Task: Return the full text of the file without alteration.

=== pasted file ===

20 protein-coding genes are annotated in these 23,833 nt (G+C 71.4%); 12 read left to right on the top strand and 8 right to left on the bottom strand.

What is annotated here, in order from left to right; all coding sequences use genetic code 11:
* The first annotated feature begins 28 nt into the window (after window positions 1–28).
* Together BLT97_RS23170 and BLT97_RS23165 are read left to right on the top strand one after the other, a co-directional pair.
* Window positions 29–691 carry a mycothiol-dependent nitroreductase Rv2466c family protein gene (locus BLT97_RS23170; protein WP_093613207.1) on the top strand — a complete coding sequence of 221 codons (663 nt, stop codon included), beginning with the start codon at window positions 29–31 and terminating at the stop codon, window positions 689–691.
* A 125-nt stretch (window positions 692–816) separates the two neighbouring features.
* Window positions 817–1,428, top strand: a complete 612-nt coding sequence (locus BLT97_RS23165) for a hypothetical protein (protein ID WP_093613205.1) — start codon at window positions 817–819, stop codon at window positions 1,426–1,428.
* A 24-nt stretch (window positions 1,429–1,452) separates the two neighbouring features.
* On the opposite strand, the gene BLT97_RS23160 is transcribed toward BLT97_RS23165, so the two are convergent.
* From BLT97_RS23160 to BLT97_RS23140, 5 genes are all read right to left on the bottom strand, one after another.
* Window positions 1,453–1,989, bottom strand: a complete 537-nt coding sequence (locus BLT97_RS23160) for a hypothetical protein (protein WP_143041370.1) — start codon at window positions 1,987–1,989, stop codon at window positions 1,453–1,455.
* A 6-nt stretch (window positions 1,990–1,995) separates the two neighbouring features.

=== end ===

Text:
20 protein-coding genes are annotated in these 23,833 nt (G+C 71.4%); 12 read left to right on the top strand and 8 right to left on the bottom strand.

What is annotated here, in order from left to right; all coding sequences use genetic code 11:
* The first annotated feature begins 28 nt into the window (after window positions 1–28).
* Together BLT97_RS23170 and BLT97_RS23165 are read left to right on the top strand one after the other, a co-directional pair.
* Window positions 29–691 carry a mycothiol-dependent nitroreductase Rv2466c family protein gene (locus BLT97_RS23170; protein WP_093613207.1) on the top strand — a complete coding sequence of 221 codons (663 nt, stop codon included), beginning with the start codon at window positions 29–31 and terminating at the stop codon, window positions 689–691.
* A 125-nt stretch (window positions 692–816) separates the two neighbouring features.
* Window positions 817–1,428, top strand: a complete 612-nt coding sequence (locus BLT97_RS23165) for a hypothetical protein (protein ID WP_093613205.1) — start codon at window positions 817–819, stop codon at window positions 1,426–1,428.
* A 24-nt stretch (window positions 1,429–1,452) separates the two neighbouring features.
* On the opposite strand, the gene BLT97_RS23160 is transcribed toward BLT97_RS23165, so the two are convergent.
* From BLT97_RS23160 to BLT97_RS23140, 5 genes are all read right to left on the bottom strand, one after another.
* Window positions 1,453–1,989, bottom strand: a complete 537-nt coding sequence (locus BLT97_RS23160) for a hypothetical protein (protein WP_143041370.1) — start codon at window positions 1,987–1,989, stop codon at window positions 1,453–1,455.
* A 6-nt stretch (window positions 1,990–1,995) separates the two neighbouring features.